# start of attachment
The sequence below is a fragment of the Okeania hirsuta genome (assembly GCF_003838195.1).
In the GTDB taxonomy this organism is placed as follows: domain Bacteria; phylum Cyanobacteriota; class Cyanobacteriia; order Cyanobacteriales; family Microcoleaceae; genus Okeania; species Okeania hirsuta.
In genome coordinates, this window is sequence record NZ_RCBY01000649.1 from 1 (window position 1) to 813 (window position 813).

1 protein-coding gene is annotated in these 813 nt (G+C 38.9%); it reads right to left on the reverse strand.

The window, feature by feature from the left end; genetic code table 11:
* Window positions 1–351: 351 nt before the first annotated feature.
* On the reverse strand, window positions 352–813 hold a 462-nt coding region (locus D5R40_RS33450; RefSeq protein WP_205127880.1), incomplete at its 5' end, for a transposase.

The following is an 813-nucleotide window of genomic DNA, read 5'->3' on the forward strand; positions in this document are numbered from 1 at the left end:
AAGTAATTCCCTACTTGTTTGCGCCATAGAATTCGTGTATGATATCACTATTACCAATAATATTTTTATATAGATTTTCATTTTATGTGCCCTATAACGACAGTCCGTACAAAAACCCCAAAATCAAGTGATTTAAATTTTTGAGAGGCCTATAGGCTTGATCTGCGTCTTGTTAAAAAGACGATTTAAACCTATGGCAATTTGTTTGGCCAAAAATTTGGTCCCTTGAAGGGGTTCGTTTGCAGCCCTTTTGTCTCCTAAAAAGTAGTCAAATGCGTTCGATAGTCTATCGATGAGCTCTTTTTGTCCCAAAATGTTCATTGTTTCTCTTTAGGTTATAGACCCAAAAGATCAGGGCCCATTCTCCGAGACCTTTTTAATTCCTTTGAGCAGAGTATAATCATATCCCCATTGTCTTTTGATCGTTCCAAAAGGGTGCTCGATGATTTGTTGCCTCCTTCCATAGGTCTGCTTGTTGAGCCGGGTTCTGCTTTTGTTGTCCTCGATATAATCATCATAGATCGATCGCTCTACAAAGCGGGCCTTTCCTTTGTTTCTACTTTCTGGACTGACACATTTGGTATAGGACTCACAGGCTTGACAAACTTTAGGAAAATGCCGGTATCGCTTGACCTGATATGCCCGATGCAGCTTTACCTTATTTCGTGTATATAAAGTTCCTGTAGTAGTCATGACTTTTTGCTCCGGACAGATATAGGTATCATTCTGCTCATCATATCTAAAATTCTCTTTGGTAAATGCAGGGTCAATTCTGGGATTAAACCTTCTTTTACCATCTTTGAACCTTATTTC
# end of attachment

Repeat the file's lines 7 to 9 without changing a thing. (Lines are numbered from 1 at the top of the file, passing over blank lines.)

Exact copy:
* On the reverse strand, window positions 352–813 hold a 462-nt coding region (locus D5R40_RS33450; RefSeq protein WP_205127880.1), incomplete at its 5' end, for a transposase.

The following is an 813-nucleotide window of genomic DNA, read 5'->3' on the forward strand; positions in this document are numbered from 1 at the left end:
AAGTAATTCCCTACTTGTTTGCGCCATAGAATTCGTGTATGATATCACTATTACCAATAATATTTTTATATAGATTTTCATTTTATGTGCCCTATAACGACAGTCCGTACAAAAACCCCAAAATCAAGTGATTTAAATTTTTGAGAGGCCTATAGGCTTGATCTGCGTCTTGTTAAAAAGACGATTTAAACCTATGGCAATTTGTTTGGCCAAAAATTTGGTCCCTTGAAGGGGTTCGTTTGCAGCCCTTTTGTCTCCTAAAAAGTAGTCAAATGCGTTCGATAGTCTATCGATGAGCTCTTTTTGTCCCAAAATGTTCATTGTTTCTCTTTAGGTTATAGACCCAAAAGATCAGGGCCCATTCTCCGAGACCTTTTTAATTCCTTTGAGCAGAGTATAATCATATCCCCATTGTCTTTTGATCGTTCCAAAAGGGTGCTCGATGATTTGTTGCCTCCTTCCATAGGTCTGCTTGTTGAGCCGGGTTCTGCTTTTGTTGTCCTCGATATAATCATCATAGATCGATCGCTCTACAAAGCGGGCCTTTCCTTTGTTTCTACTTTCTGGACTGACACATTTGGTATAGGACTCACAGGCTTGACAAACTTTAGGAAAATGCCGGTATCGCTTGACCTGATATGCCCGATGCAGCTTTACCTTATTTCGTGTATATAAAGTTCCTGTAGTAGTCATGACTTTTTGCTCCGGACAGATATAGGTATCATTCTGCTCATCATATCTAAAATTCTCTTTGGTAAATGCAGGGTCAATTCTGGGATTAAACCTTCTTTTACCATCTTTGAACCTTATTTC